A way forward for the muddy, wandering, try-hard woman

Katie M. Reid is a to-do list kind of woman, who closely identifies with biblical Martha. She didn’t choose to be a doer, God designed her to be one. And that’s a good thing! Yet Katie knows firsthand that your greatest strength can become your biggest weakness. For almost forty years, Katie wandered in a spiritual desert of tiresome self-effort; striving to be enough. But through a surprising turn of events, Katie discovered that grace is a gift to be received, not a prize to be earned. And that has made all the difference. It’s a grace to welcome Katie to the farm’s front porch today…

guest post by Katie M. Reid

In an effort to find myself, buried beneath real and self-imposed responsibilities and on a mission to recover fragmented parts of a weary heart, I started writing.

Under all the words, under all the stories, was someone who needed to be found: a daughter waiting to be reborn.

My husband noticed a transformation as I wrote.

A more fully alive version of myself surfaced. I smiled more easily and wasn’t bogged down with typical annoyances, because my creativity had a steady outlet.

But as my fingers tapped on the keyboard, I started grasping for more, trying to fill an insatiable hunger for validation that began when I was a young woman.

Under the guise of ministry, sandwiched between good works and moving words, I became a workaholic.

And in the process of following a great dream, I was careless with my greater dream of being a devoted wife and attentive mama. Sometimes I even neglected my posts at home for my posts online.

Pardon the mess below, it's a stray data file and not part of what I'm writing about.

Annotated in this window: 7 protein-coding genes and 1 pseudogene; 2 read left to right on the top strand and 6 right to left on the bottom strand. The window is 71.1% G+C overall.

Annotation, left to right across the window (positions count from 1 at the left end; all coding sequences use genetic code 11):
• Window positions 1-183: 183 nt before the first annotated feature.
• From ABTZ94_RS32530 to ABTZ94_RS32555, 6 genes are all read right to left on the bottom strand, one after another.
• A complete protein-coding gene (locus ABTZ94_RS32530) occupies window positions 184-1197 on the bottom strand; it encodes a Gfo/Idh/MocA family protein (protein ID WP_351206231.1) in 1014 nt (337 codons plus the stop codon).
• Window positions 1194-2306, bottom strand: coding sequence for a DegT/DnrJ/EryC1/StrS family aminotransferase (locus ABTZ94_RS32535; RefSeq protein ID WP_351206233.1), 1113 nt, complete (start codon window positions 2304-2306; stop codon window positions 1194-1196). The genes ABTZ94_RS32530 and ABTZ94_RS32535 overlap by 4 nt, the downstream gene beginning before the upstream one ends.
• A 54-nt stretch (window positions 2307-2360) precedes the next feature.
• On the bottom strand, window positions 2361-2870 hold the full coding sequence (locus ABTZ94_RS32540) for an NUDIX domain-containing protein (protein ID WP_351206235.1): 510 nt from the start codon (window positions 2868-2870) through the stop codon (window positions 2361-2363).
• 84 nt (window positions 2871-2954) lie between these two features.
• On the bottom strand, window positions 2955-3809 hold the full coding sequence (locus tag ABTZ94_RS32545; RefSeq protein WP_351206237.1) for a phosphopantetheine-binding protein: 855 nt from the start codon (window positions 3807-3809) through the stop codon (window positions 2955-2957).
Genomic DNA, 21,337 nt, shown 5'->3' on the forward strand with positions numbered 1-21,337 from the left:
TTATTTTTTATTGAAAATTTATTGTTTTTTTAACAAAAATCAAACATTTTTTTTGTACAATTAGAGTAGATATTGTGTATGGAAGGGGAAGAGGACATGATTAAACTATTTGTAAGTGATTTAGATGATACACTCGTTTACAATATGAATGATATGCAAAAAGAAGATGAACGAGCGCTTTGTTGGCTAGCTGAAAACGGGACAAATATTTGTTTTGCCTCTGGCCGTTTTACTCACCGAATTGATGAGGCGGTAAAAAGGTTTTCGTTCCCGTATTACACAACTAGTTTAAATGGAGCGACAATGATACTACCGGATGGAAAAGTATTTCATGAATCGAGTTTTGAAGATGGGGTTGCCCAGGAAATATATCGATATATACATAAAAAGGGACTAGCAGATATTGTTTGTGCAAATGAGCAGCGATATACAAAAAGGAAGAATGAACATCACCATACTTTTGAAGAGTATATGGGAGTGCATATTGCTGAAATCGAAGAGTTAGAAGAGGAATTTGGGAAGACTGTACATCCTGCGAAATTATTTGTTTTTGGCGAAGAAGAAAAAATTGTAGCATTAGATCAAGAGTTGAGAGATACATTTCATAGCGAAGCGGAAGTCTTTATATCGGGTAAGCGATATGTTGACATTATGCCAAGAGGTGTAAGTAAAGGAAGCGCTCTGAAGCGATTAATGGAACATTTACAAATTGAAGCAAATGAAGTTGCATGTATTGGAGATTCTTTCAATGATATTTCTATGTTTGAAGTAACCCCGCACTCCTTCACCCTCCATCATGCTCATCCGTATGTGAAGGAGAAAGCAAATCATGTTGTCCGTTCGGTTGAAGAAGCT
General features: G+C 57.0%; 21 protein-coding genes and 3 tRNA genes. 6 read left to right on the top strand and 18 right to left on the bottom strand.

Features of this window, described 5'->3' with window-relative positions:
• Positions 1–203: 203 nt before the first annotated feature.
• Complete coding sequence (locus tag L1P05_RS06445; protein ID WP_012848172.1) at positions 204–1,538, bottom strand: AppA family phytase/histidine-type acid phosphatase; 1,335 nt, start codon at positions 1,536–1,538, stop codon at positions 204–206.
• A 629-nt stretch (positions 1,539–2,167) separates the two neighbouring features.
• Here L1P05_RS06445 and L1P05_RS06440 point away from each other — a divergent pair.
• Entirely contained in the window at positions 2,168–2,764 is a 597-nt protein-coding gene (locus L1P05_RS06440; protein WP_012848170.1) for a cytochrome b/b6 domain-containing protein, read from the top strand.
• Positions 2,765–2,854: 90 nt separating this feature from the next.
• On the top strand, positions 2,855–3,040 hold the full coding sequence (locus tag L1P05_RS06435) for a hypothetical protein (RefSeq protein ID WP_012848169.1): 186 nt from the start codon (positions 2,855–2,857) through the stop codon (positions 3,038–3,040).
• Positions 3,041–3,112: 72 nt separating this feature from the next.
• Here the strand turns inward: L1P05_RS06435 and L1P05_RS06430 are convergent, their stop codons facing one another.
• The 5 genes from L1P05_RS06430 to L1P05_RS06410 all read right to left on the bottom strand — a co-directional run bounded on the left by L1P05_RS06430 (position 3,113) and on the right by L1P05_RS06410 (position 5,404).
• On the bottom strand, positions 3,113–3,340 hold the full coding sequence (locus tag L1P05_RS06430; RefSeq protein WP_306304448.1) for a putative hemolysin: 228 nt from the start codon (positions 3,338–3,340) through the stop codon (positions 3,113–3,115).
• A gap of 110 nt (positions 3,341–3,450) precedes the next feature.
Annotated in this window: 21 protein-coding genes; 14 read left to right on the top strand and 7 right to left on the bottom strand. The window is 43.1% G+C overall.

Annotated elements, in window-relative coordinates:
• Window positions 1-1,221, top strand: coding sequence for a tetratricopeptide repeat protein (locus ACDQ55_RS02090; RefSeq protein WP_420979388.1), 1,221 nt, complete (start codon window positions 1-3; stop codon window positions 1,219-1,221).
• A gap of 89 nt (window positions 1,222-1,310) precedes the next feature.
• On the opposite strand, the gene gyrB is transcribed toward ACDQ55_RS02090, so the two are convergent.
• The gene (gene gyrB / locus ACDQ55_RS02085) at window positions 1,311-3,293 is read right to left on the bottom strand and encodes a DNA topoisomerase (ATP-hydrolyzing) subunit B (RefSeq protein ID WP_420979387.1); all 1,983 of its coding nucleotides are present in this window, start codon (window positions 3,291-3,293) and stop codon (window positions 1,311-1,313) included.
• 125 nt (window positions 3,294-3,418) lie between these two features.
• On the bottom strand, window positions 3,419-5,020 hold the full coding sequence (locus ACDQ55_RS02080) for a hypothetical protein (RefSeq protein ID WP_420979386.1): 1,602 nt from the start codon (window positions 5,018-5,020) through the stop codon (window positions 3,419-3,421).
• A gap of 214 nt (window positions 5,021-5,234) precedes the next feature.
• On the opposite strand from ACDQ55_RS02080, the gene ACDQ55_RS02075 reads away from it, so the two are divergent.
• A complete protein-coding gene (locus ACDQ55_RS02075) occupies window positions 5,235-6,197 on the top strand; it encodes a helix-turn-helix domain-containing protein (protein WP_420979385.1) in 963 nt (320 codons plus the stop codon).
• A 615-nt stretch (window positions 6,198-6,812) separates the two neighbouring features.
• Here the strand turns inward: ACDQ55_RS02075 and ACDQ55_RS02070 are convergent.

The tension of two callings threatened to snap me in two and sting those closest to me. I was so focused on the result that those dearest to me felt invisible at times.

I wandered from home in an emotional and spiritual sense.

I tried to implement strategies that could improve the situation, but the changes were short lived. It was as though I couldn’t help myself—true signs of an addict.

I wanted better boundaries, more balance, to be able to pause in the middle of a project (without resentment), but I didn’t know how.

So one day, on a country road east of our home, I reluctantly let God dig up the dirt in my heart as I ran (okay, jogged). From a place of desperation, with some trepidation, I prayed something like this: God, help! I’m scared to surrender, but I give You the right to control, again. I want to be made well, even though I don’t know what that process might look like. Please turn my heart home.

I took a wobbly step back toward Dad, with birds overhead and cornstalks as witnesses.

Not too long after this heartfelt prayer, Adam and I made time for a much-needed getaway. We dispersed our four children to various family members so we could reconnect during an exhausting summer.

It was wonderful to have time with Adam, no other responsibilities, just enjoying each other’s company. It was as if we were newlyweds again.

We had always talked about having five children. God had miraculously brought our fourth child to us through adoption, and we were planning on adopting again. But in an unbridled moment of trusting God, no matter the outcome, I found myself expecting shortly after our getaway. God knew just what I needed to be made well. Funny, because I sure felt sick during the first trimester.

God answered my roadside prayer in a most unexpected way, with a miracle.

He responded to my need for restoration with new life.

God turned my heart home.

While I was a long way off, He saw me. He could have reprimanded me for straying, but instead He met me there, mightily, in the middle of the mud, with grace.

He didn’t hold me at arm’s length but wrapped me up tight. He treated me as a daughter, not the hired help.